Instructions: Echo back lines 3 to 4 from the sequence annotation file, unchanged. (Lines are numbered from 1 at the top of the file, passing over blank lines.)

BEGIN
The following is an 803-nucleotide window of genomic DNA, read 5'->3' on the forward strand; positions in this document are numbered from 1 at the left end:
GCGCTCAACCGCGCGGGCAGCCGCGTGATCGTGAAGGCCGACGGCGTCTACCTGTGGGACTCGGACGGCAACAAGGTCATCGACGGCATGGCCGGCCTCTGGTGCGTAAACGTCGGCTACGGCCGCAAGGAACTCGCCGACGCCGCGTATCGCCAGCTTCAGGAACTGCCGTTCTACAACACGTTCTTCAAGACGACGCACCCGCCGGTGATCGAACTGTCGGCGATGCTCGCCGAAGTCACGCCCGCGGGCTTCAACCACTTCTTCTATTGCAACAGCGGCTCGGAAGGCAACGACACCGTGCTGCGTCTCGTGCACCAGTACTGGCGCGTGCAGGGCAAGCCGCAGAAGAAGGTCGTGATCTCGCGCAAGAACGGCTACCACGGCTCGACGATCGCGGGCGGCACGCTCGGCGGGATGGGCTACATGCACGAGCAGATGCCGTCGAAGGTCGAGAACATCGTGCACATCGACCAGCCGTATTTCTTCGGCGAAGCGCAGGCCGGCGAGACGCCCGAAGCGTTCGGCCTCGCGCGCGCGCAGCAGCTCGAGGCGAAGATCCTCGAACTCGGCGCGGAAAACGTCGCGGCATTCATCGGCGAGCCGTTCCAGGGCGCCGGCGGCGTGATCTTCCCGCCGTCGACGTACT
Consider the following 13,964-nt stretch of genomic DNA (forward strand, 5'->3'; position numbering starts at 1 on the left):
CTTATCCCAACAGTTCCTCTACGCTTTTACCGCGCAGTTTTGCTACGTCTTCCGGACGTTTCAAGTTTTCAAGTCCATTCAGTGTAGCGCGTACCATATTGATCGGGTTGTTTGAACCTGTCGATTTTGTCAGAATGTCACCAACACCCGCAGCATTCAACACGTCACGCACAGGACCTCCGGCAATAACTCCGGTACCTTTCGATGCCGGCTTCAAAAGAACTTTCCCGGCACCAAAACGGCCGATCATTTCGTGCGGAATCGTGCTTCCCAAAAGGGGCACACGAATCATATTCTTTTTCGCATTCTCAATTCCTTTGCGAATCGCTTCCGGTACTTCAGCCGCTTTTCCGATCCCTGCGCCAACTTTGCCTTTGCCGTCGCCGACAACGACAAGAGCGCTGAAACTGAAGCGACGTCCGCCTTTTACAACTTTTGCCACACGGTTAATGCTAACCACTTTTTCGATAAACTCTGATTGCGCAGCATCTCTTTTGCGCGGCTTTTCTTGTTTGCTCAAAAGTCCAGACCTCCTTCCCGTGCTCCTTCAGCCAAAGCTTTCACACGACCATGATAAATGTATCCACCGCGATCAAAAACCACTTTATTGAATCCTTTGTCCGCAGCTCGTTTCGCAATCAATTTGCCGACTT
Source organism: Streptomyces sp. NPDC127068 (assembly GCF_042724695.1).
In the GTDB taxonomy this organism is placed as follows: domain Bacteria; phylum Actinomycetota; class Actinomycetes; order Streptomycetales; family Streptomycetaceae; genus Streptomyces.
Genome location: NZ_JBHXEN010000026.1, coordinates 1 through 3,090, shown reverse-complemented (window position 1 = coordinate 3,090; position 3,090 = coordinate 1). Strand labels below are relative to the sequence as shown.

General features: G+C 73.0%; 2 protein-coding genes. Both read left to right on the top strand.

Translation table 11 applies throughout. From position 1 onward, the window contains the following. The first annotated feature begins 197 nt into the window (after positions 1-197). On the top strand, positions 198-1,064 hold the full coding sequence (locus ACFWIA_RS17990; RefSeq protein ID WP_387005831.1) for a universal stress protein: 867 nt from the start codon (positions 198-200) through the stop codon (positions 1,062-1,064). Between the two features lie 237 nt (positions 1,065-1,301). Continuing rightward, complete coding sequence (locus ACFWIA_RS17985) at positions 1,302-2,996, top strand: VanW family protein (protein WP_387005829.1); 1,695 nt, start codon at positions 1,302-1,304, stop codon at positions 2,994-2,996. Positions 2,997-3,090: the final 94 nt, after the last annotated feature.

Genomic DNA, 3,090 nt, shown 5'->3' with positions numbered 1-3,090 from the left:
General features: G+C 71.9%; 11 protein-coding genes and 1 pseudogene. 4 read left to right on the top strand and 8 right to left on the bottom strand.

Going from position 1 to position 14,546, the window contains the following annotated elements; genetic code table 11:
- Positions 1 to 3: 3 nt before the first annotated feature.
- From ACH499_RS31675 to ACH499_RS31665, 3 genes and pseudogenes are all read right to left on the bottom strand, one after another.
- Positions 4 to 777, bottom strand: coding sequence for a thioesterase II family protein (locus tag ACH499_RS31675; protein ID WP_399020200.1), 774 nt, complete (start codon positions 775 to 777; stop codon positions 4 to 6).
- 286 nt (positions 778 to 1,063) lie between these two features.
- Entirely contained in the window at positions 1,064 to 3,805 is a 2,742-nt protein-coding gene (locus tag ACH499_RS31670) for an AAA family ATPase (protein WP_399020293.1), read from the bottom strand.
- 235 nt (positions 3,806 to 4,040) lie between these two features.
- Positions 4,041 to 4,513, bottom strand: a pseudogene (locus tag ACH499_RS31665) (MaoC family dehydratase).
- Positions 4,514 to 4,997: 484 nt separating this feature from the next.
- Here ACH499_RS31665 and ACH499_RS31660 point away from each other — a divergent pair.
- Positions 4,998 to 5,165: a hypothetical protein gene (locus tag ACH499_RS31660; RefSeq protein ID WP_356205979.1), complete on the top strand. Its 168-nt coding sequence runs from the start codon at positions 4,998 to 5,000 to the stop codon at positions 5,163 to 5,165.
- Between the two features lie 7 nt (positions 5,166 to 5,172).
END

Consider the following 13,964-nt stretch of genomic DNA (forward strand, 5'->3'; position numbering starts at 1 on the left):
CTTATCCCAACAGTTCCTCTACGCTTTTACCGCGCAGTTTTGCTACGTCTTCCGGACGTTTCAAGTTTTCAAGTCCATTCAGTGTAGCGCGTACCATATTGATCGGGTTGTTTGAACCTGTCGATTTTGTCAGAATGTCACCAACACCCGCAGCATTCAACACGTCACGCACAGGACCTCCGGCAATAACTCCGGTACCTTTCGATGCCGGCTTCAAAAGAACTTTCCCGGCACCAAAACGGCCGATCATTTCGTGCGGAATCGTGCTTCCCAAAAGGGGCACACGAATCATATTCTTTTTCGCATTCTCAATTCCTTTGCGAATCGCTTCCGGTACTTCAGCCGCTTTTCCGATCCCTGCGCCAACTTTGCCTTTGCCGTCGCCGACAACGACAAGAGCGCTGAAACTGAAGCGACGTCCGCCTTTTACAACTTTTGCCACACGGTTAATGCTAACCACTTTTTCGATAAACTCTGATTGCGCAGCATCTCTTTTGCGCGGCTTTTCTTGTTTGCTCAAAAGTCCAGACCTCCTTCCCGTGCTCCTTCAGCCAAAGCTTTCACACGACCATGATAAATGTATCCACCGCGATCAAAAACCACTTTATTGAATCCTTTGTCCGCAGCTCGTTTCGCAATCAATTTGCCGACTT